The Sunday Mail
Sunday Mail Reporter
THE Office of the President and Cabinet (OPC), through the Food and Nutrition Council (FNC), has embarked on a nationwide diet monitoring exercise that will inform interventions designed to address challenges arising from the Covid-19 pandemic.
FNC director Dr George Kembo told The Sunday Mail that while Government and its partners were already distributing food, the council wanted to help come up with targeted solutions to the latest challenges.
FNC is partnering with the already established food and nutrition security committees at national and sub-national levels. After the monitoring exercise, a report that is expected to guide food distribution would be presented to Government and its partners.
It is widely expected that food distribution in urban areas will be increased while nutrition hampers will also be introduced.
“The committees responsible for the monitoring exercise are comprised of different stakeholders, Government departments and development partners,” said Dr Kembo.
“The exercise is looking at key indicators such as food security, nutrition, water and sanitation, livestock conditions, cereal markets, among others, during this time of Covid-19. The report will be used in planning interventions and policy reviews.”
The committees were reportedly taking a multi-sectoral approach to implement both nutrition-specific and nutrition-sensitive interventions, thus pushing for the active participation of the communities.
“We are currently implementing what we call multi-sectoral community-based model (MCBM) for stunting reduction,” he added.
“The model is a community-centred approach that seeks to address malnutrition, especially stunting, among children under the age of five. It takes a bottom-up approach to address food and nutrition security challenges.
“It (the model) recognises the centrality of communities, households and individuals in not only understanding the challenges Zimbabwe faces in food and nutrition security, but also in finding solutions to these challenges.”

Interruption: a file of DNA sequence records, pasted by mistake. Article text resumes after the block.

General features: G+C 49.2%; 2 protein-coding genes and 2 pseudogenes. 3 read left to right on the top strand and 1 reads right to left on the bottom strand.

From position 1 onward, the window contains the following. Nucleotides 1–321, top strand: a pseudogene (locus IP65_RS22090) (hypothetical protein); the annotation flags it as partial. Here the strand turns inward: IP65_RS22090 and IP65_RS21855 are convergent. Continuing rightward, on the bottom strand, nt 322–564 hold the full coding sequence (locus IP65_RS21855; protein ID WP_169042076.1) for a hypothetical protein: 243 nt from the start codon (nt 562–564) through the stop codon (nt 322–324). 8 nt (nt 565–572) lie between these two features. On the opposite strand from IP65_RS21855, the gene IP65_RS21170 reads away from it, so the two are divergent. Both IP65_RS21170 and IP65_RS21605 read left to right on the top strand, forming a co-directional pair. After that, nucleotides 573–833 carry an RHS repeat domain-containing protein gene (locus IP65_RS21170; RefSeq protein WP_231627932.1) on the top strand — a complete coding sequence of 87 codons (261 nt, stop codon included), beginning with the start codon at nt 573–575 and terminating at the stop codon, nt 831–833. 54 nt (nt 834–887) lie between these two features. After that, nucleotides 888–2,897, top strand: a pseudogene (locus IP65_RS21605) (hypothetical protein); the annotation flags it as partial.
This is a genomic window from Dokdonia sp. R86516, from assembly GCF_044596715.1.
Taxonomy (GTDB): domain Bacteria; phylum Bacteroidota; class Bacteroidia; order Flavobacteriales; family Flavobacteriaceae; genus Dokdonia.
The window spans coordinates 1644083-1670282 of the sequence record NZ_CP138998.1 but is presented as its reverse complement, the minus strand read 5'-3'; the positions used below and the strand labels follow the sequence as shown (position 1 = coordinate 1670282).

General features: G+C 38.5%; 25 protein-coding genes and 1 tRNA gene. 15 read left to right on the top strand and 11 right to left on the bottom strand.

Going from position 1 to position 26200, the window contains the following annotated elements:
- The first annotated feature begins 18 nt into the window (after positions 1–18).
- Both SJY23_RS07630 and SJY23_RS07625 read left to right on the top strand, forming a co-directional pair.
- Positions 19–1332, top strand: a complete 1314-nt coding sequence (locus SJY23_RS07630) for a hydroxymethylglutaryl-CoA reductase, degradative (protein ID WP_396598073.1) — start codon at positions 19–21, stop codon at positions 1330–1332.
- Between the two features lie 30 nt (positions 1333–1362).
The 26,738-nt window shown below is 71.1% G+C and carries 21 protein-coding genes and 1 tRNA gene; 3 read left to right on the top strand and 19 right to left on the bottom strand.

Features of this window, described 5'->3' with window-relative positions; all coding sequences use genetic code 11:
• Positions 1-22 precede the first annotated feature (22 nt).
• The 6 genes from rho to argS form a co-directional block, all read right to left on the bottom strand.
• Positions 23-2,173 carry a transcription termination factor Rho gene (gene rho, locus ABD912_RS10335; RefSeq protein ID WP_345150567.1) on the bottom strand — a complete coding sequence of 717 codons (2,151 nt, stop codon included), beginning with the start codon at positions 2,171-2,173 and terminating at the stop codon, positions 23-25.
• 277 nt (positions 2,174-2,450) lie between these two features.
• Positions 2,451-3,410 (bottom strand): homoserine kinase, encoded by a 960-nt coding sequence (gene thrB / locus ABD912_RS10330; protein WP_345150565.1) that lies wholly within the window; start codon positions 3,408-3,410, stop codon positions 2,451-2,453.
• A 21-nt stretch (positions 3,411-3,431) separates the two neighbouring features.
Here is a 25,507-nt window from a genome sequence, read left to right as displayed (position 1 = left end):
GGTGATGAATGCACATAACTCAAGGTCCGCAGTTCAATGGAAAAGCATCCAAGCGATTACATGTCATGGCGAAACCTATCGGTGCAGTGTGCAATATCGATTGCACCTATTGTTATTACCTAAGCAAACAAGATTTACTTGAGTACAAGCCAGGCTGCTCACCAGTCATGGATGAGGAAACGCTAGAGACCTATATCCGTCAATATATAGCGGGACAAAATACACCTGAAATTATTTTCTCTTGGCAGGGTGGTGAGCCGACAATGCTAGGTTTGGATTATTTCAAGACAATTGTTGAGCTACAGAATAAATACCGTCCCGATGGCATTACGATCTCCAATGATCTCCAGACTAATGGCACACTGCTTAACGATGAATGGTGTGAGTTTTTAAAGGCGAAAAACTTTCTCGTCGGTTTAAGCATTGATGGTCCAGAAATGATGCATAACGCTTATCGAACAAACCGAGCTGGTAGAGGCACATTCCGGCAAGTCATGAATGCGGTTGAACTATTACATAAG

The initiative comes at a time when most households are facing food and nutrition insecurity due the Covid-19-induced national lockdown meant to enforce social distancing and mitigate the spread of the highly contagious novel coronavirus.
In urban centres where most livelihoods are supported by the informal sector, the situation has worsened as revenue streams have been cut.
There was still need, Dr Kembo added, to continue raising awareness on the threat posed by Covid-19.
“More importantly, there is a need to improve the general hygiene practice of our petty trade … and to decentralise the markets, and de-congest the city centre from vending activities.
“If players can trade and clean places under the supervision of the regulating authorities, I am sure we will address this challenge. We are sensitive to the challenges of ensuring food security during such times, but we insist on the relevant ministries to implement robust compliance and monitoring.”
Some communities, especially in urban areas, are struggling to get a balanced diet.